The unspoken work of general practitioner receptionists: A re-examination of emotion management in primary care
AbstractDealing with illness, recovery and death require health care workers to manage not only their own emotions, but also the emotions of those around them. While there is evidence to suggest that core occupations such as nursing are well versed in the nature of and need for such work, little is known about the requirements for emotion management on the part of front-line administrative staff. In response, findings from a three-year ethnographic study of UK general practice, suggest that as a first-point-of-contact in the English health care system GP receptionists are called upon to perform complex forms of emotion management pursuant to facilitating efficacious care. Two new emotion management techniques are identified: (1) emotional neutrality, and (2) emotion switching, indicating a need to extend emotion management research beyond core health occupations, while at the same time reconsidering the variety and complexity of the techniques used by ancillary workers.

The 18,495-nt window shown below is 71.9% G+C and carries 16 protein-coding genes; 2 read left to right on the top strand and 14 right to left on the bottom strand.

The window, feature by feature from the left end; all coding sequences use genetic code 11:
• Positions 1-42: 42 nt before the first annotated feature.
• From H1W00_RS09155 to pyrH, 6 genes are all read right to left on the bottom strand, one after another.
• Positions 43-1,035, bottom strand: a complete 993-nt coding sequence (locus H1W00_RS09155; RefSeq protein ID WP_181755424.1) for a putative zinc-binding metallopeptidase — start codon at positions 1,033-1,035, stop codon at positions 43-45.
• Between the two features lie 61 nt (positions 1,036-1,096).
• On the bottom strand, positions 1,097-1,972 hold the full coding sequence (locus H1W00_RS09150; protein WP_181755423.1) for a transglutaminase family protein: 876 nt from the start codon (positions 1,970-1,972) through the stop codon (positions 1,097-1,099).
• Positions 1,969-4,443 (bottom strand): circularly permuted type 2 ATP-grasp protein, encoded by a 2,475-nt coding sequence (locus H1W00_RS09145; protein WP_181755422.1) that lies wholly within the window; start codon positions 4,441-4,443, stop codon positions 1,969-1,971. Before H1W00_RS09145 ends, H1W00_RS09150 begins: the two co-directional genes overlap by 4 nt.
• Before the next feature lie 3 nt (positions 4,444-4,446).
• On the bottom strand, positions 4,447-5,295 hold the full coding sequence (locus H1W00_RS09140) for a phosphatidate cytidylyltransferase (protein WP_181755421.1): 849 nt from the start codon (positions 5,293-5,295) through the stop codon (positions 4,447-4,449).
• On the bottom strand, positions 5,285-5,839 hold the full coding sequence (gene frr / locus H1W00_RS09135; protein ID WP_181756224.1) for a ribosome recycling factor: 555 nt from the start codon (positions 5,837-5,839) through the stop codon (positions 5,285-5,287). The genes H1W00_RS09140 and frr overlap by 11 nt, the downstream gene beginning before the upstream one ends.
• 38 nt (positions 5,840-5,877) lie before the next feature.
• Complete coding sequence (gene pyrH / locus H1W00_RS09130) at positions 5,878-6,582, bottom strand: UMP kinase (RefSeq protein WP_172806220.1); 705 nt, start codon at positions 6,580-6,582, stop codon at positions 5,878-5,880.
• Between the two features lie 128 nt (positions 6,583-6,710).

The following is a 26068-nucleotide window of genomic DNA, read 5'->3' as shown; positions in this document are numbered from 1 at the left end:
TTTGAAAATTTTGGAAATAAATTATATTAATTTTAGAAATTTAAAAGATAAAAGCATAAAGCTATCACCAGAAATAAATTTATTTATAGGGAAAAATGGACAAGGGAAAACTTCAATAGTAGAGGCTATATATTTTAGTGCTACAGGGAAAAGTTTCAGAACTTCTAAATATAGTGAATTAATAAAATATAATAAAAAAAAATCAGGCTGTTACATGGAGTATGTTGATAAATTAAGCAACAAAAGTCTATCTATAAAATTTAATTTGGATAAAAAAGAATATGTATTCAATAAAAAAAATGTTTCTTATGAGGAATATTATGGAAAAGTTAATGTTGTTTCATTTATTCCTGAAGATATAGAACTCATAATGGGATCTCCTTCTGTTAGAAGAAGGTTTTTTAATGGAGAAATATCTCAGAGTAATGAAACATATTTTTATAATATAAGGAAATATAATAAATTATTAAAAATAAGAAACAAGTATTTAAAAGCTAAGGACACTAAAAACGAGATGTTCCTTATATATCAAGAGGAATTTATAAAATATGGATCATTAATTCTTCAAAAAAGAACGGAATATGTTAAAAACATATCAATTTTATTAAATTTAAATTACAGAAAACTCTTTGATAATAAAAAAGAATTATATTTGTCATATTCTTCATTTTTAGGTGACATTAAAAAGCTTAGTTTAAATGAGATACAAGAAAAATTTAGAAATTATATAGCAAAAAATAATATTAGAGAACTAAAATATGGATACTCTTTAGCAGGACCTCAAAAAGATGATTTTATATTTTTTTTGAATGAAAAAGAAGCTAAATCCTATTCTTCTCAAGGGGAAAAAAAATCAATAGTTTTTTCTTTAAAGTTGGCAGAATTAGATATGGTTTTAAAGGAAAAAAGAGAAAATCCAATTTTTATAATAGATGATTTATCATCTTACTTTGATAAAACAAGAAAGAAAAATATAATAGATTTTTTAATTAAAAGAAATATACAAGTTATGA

Download InfoIf you experience problems downloading a file, check if you have the proper application to view it first. In case of further problems read the IDEAS help page. Note that these files are not on the IDEAS site. Please be patient as the files may be large.
Bibliographic InfoArticle provided by Elsevier in its journal Social Science & Medicine.
Volume (Year): 72 (2011)
Issue (Month): 10 (May)
Contact details of provider:
Web page: http://www.elsevier.com/wps/find/journaldescription.cws_home/315/description#description
You can help add them by filling out this form.
reading list or among the top items on IDEAS.Access and download statisticsgeneral information about how to correct material in RePEc.
For technical questions regarding this item, or to correct its authors, title, abstract, bibliographic or download information, contact: (Wendy Shamier).
If references are entirely missing, you can add them using this form.